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Thursday, November 8, 2018

Texas Beomaster 8000: Readjusting the output amplifier assemblies - Part 3

The left channel output amplifier assembly on the Texas Beomaster 8000 is working again.

I removed the heatsink assembly darlington output transistors (TIP 141 and TIP 146 devices) and replaced them with spares I had in stock. I decided it was better to replace the full set of output transistors and I decided to replace the two output transistor emitter resistors.

The replaced parts are outlined in the photo below.






























Here are the replacements installed.







































Now it was back to the bench to check and readjust the no-load current and DC offset.
Here is the test setup for that.






























There were no problems on those adjustments.

It is worth noting that when output amplifier components are replaced the no-load current is often way off. After I ramp up the ±55 VDC rail voltages the current draw on those supplies should be around 30mA.  As I turn the output amplifier on by slowly ramping up the +15V I monitor the current draw of the ±55VDC bench power supplies. When the no-load current trimmer is way off the current draw on the ±55 VDC supply rails will sometimes go beyond 130mA way before the +15VDC control voltage is reached.  If that happens I turn no-load current trimmer to bring the ±55VDC supplies current draw back down to 100mA.  Eventually I get to the full +15VDC control voltage with the ±55VDC supply currents at around 90mA to 100mA and the voltage across the emitter resistors at 18mV.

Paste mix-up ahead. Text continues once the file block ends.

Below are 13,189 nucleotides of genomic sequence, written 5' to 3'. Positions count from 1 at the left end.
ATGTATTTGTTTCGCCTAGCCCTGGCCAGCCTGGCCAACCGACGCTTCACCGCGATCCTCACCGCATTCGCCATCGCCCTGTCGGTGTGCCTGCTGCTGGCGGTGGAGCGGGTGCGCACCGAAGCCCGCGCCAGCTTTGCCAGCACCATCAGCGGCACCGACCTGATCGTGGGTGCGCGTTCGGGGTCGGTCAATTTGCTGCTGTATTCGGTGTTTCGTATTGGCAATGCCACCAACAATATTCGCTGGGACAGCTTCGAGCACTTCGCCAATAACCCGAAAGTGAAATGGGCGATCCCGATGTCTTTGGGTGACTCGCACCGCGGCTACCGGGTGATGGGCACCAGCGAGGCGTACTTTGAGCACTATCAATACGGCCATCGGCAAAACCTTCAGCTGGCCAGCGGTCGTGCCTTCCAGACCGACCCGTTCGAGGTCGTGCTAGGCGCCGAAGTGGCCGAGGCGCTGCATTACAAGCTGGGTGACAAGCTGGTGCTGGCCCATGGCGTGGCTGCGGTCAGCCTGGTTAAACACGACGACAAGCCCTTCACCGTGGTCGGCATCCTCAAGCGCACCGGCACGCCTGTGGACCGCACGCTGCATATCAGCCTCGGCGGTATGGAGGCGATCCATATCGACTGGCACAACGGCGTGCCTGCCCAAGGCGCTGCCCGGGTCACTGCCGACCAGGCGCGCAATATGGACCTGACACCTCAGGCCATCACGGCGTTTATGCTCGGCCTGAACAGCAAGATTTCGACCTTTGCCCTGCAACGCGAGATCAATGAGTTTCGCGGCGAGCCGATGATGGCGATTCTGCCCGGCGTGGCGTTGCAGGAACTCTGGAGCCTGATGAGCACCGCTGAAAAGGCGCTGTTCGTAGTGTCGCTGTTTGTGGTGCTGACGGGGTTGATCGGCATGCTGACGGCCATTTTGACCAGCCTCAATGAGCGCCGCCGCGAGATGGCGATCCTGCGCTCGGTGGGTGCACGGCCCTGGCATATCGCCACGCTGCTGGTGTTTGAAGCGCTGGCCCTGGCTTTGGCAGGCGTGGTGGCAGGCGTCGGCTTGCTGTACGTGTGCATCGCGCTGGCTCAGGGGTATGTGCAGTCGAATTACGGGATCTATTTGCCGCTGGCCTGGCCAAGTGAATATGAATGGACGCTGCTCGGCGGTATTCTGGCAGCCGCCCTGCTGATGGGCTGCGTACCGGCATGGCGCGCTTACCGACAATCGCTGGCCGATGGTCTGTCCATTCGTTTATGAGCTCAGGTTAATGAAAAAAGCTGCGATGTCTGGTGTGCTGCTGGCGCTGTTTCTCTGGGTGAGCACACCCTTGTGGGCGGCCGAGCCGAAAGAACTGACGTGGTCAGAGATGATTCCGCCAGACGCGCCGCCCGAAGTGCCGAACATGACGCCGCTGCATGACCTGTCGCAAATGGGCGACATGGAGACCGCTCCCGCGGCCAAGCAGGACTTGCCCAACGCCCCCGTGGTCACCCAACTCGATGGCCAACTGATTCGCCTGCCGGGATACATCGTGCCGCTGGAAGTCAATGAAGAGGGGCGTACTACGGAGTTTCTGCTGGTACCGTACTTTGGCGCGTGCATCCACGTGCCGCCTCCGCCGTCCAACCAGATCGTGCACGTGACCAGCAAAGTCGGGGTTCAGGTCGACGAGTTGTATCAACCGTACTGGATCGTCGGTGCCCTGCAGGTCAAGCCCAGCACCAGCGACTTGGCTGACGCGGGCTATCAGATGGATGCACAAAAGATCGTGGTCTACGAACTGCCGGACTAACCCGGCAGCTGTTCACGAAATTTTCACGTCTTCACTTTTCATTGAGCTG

Now for what I learned on this whole exercise...
It is worth doing a quick functional check of the output amplifier assembly to make sure it can actually amplify an input signal.

The setup for this test is to remove the jumper I temporarily installed across the audio input connector and plug in a cable to my audio tester (the HP 8903A audio analyzer in this case). The output amplifier ± speaker connections are connected to my 8Ω dummy load where I measure the voltage with an oscilloscope (through a differential probe).

I begin the test with the audio analyzer outputting a zero amplitude sine wave.  I raise the amplitude on the signal in 1mV increments to 20mV while monitoring the output on the scope.

Here is the test setup again. I have marked the input signal and output signal.





























Finally the left channel output amplifier is showing a good, amplified sine wave at the speaker output.





























Now comes the fun part of re-installing the output amplifier assembly back inside the Beomaster cabinet.  Then I can get back to functional tests on this unit.

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